In a previous blog post, we talked about some common mistakes that people make while trying to lose weight. Today, we will continue with our Fitness Myths topic and discuss one more common myths that centre on sports drinks, potions, pills, and powders. Let’s dive right in and see if sports drinks are really effective…
Are sports drinks effective and needed to replace electrolytes during exercise?
This myth is a tricky one in the fact that it’s true for SOME situations, but not for most people.
These drinks are highly beneficial when you exercise at high intensities for long durations (90+ minutes), particularly in hot environments, but NOT for your average gym workout or fitness class.
The benefit of these beverages comes from replacing water and electrolytes lost through sweat, and adding easily used calories in the form of glucose (sugar) to power the hard work your muscles are doing. These electrolytes are primarily sodium and chloride, but also potassium, calcium, and magnesium in lower quantities.
Examples of the type of activity benefited by a sports drink would be a long run, bike ride, or adventure/obstacle type event. Extended training sessions for these activities would also count.
Are sports drinks effective for 60-90 minutes of exercise?
The 60-90 minute exercise time frame is a bit of a grey area where some people may find benefits from sports drinks, and others will be fine with plain water. Sports drink companies will try to convince you that anyone who exercises will benefit from consuming their product, but that simply isn’t true.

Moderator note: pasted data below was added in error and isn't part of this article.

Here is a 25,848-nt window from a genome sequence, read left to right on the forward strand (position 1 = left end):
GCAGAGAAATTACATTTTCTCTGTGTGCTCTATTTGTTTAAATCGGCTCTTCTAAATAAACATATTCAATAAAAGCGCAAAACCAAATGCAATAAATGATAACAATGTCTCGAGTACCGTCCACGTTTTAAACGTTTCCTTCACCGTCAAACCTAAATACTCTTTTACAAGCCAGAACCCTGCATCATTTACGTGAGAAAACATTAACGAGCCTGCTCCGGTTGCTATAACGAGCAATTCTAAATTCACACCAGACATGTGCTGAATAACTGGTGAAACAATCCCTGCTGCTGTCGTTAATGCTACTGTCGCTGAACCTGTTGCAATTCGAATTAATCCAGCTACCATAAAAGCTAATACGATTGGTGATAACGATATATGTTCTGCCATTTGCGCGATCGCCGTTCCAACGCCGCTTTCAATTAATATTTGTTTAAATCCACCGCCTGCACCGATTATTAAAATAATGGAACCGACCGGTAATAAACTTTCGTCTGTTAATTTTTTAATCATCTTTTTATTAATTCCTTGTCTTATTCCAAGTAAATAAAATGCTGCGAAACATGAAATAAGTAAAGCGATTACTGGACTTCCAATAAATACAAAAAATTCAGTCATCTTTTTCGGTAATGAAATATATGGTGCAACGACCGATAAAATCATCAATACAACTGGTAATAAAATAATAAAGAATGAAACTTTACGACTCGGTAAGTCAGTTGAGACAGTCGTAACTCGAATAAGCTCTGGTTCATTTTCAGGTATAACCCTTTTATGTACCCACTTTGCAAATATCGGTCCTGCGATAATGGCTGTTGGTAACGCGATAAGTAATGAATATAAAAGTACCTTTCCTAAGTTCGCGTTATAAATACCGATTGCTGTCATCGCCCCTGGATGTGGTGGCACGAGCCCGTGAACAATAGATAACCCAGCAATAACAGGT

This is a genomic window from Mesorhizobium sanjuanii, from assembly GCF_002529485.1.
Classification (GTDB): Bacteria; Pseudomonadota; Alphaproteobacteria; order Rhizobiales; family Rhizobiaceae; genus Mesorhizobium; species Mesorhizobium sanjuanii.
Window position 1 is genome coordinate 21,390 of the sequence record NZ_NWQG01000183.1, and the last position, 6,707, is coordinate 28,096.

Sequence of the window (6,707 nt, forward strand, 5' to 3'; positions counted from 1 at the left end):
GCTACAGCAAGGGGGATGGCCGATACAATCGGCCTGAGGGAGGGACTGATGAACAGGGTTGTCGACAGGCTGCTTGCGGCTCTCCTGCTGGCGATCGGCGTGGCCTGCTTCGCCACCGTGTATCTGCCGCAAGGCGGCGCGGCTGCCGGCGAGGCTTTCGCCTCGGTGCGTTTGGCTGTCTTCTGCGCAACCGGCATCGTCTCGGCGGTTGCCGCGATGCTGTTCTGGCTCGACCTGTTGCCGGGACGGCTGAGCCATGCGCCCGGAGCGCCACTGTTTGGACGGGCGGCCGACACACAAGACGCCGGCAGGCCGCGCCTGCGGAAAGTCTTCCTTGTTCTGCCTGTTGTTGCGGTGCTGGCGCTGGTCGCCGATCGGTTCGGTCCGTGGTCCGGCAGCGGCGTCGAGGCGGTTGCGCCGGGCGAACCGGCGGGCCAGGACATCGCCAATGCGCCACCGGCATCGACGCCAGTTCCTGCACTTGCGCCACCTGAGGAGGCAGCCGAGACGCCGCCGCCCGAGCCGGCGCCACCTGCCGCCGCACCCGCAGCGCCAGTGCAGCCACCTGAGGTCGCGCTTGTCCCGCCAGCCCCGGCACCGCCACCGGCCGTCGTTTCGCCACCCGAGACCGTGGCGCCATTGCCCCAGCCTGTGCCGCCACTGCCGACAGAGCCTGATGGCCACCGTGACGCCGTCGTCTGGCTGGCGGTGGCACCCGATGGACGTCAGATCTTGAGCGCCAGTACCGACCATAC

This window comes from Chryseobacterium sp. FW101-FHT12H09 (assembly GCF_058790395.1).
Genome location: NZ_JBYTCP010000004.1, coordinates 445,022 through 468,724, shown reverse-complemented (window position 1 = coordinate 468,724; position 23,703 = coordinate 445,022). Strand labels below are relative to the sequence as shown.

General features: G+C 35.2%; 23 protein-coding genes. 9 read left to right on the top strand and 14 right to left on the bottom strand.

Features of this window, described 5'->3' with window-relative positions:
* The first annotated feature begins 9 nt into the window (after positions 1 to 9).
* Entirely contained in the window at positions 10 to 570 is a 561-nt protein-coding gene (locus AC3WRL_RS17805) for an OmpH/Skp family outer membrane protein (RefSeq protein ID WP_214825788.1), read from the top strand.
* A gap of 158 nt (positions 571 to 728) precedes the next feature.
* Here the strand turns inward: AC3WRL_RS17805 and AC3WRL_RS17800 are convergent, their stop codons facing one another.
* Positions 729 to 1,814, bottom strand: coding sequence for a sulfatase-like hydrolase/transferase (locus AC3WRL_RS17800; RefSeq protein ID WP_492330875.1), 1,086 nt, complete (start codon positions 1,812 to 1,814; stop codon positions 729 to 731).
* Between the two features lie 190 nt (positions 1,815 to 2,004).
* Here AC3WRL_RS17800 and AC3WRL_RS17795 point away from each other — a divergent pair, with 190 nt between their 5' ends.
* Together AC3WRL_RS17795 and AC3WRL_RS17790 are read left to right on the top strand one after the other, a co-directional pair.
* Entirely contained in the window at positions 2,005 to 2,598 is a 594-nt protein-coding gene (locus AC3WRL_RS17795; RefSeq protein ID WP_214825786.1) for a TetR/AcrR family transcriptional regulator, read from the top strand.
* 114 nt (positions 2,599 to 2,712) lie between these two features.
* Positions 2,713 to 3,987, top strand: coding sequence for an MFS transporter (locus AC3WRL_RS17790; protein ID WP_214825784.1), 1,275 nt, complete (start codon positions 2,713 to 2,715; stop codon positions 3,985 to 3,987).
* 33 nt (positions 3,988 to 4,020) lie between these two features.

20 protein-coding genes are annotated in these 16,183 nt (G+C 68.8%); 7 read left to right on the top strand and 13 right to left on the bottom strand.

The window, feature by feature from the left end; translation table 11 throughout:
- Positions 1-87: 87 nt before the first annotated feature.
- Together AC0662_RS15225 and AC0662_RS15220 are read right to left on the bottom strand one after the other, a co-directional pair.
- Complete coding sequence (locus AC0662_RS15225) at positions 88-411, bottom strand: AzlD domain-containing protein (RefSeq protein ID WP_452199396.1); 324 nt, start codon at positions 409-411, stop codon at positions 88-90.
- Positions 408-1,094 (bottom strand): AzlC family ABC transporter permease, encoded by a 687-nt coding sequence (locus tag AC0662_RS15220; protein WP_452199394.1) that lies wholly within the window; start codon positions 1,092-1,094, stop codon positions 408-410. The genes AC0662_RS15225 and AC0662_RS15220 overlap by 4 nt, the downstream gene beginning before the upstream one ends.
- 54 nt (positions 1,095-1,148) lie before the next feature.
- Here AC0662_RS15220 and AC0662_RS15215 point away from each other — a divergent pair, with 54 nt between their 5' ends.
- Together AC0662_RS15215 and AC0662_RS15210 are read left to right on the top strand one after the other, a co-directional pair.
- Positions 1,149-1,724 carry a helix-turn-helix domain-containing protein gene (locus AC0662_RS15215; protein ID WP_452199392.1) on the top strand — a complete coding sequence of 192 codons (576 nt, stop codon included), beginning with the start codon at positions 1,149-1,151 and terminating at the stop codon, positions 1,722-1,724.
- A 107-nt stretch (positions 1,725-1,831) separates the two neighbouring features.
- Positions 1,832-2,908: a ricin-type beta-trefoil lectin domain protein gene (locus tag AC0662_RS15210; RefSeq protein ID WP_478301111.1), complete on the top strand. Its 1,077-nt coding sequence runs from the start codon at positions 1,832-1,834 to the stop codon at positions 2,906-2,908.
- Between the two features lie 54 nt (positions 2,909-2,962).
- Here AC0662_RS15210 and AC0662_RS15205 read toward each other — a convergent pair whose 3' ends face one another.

If you aren’t working at high intensity, or for long periods of time, your body simply doesn’t need this extra fluid, electrolyte replacement, or extra calories. This is something particularly true if you have weight loss goals.
If you are attending a spin class, running on the treadmill for a ½ hour, or doing a strength training session, save the sports drinks for when your body really needs them.
On a related note, most sports drinks are simply crap.
They are basically non-carbonated sugar water and filled with all kinds of chemicals, artificial colours and flavours. Not something you want to be putting in your healthy, active body on a regular basis.
If you are an endurance athlete and in need of these types of drinks on a regular basis, you can easily make your own, or search out a pretty simple and you can make your own. There are many recipes online, and you will need to experiment a little to find out what works best for you, but the 3 main components are:
Water (regular, coconut, or a mixture)
Electrolytes (salt, potassium, magnesium, calcium – typically in powdered form)
Calories and flavour (eg. fruit juice, honey, etc.)
There are many combinations you can make within this framework, but the good news is that you control the inputs and know what you are consuming.
If you need help, we are more than willing to help you even if you only need a piece of advice. Just book your FREE Success Coaching Session with FRESH! team.